Understanding how the Universe came to be is one of the greater challenges of being an astrophysicist. Given the observable Universe’s sheer size (46.6 billion light years) and staggering age (13.8 billion years), this is no easy task. Nevertheless, ongoing observations, calculations and computer simulations have allowed astrophysicists to learn a great deal about how galaxies and larger structures have changed over time.
For example, a recent study by a team from the University of Kentucky (UK) has challenged previously-held notions about how our galaxy has evolved to become what we see today. Based on observations made of the Milky Way’s stellar disk, which was previously thought to be smooth, the team found evidence of asymmetric ripples. This indicates that in the past, our galaxy may have been shaped by ancient impacts.
The study, titled “Milky Way Tomography with K and M Dwarf Stars: The Vertical Structure of the Galactic Disk“, recently appeared in the The Astrophysical Journal. Led by Deborah Ferguson, a 2016 UK graduate, the team consisted of Professor Susan Gardner – from the UK College of Arts and Sciences – and Brian Yanny, an astrophysicist from the Fermilab Center for Particle Astrophysics (FCPA).
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This study evolved from Ferguson’s senior thesis, which was overseen by Prof. Gardner. At the time, Ferguson sought to expand on previous research by Gardner and Yanny, which also sought to understand the presence of ripples in our galaxy’s stellar disk. For the sake of this new study, the team relied on data obtained by the Sloan Digital Sky Survey‘s (SDSS) 2.5m Telescope, located at the Apache Point Observatory in New Mexico.
This allowed the team to examine the spatial distribution of 3.6 million stars in the Milky Way Galaxy, from which they confirmed the presence of asymmetric ripples. These, they claim, can be interpreted as evidence of the Milky Way’s ancient impacts – in other words, that these ripples resulted from our galaxy coming into contact with other galaxies in the past.
These could include a merger between the Milky Way and the Sagittarius dwarf galaxy roughly 0.85 billion years ago, as well as our galaxy’s current merger with the Canis Major dwarf galaxy. As Prof. Gardner explained in a recent UK press release:
“These impacts are thought to have been the ‘architects’ of the Milky Way’s central bar and spiral arms. Just as the ripples on the surface of a smooth lake suggest the passing of a distant speed boat, we search for departures from the symmetries we would expect in the distributions of the stars to find evidence of ancient impacts. We have found extensive evidence for the breaking of all these symmetries and thus build the case for the role of ancient impacts in forming the structure of our Milky Way.”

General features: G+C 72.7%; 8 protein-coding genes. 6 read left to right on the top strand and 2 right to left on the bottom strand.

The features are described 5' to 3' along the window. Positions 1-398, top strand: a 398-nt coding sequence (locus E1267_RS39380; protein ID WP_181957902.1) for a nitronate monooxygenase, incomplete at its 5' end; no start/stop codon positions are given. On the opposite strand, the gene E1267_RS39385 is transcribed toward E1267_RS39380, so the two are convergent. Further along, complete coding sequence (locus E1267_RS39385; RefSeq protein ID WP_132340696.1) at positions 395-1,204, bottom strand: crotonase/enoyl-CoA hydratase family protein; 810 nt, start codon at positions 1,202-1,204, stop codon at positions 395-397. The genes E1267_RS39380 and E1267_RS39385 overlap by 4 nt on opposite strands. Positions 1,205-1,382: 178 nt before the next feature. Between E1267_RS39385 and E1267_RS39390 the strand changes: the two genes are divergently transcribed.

As noted, Gardner’s previous work also indicated that when it came to north/south symmetry of stars in the Milky Way’s disk, there was a vertical “ripple”. In other words, the number of stars that lay above or below the stellar disk would increase from one sampling to the next the farther they looked from the center of the galactic disk. But thanks to the most recent data obtained by the SDSS, the team had a much larger sample to base their conclusions on.
And ultimately, these findings confirmed the observations made by Ferguson and Lally, and also turned up evidence of an asymmetry in the plane of the galactic disk as well. As Ferguson explained:
“Having access to millions of stars from the SDSS allowed us to study galactic structure in an entirely new way by breaking the sky up into smaller regions without loss of statistics. It has been incredible watching this project evolve and the results emerge as we plotted the stellar densities and saw intriguing patterns across the footprint. As more studies are being done in this field, I am excited to see what we can learn about the structure of our galaxy and the forces that helped to shape it.”
Understanding how our galaxy evolved and what role ancient impact played is essential to understanding the history and evolution of the Universe as a whole. And in addition to helping us confirm (or update) our current cosmological models, studies like this one can also tell us much about what lies in store for our galaxy billions of years from now.
For decades, astronomers have been of the opinion that in roughly 4 billion years, the Milky Way will collide with Andromeda. This event is likely to have tremendous repercussions, leading to the merger of both galaxy’s supermassive black holes, stellar collisions, and stars being ejected. While it’s doubtful humanity will be around for this event, it would still be worthwhile to know how this process will shape our galaxy and the local Universe.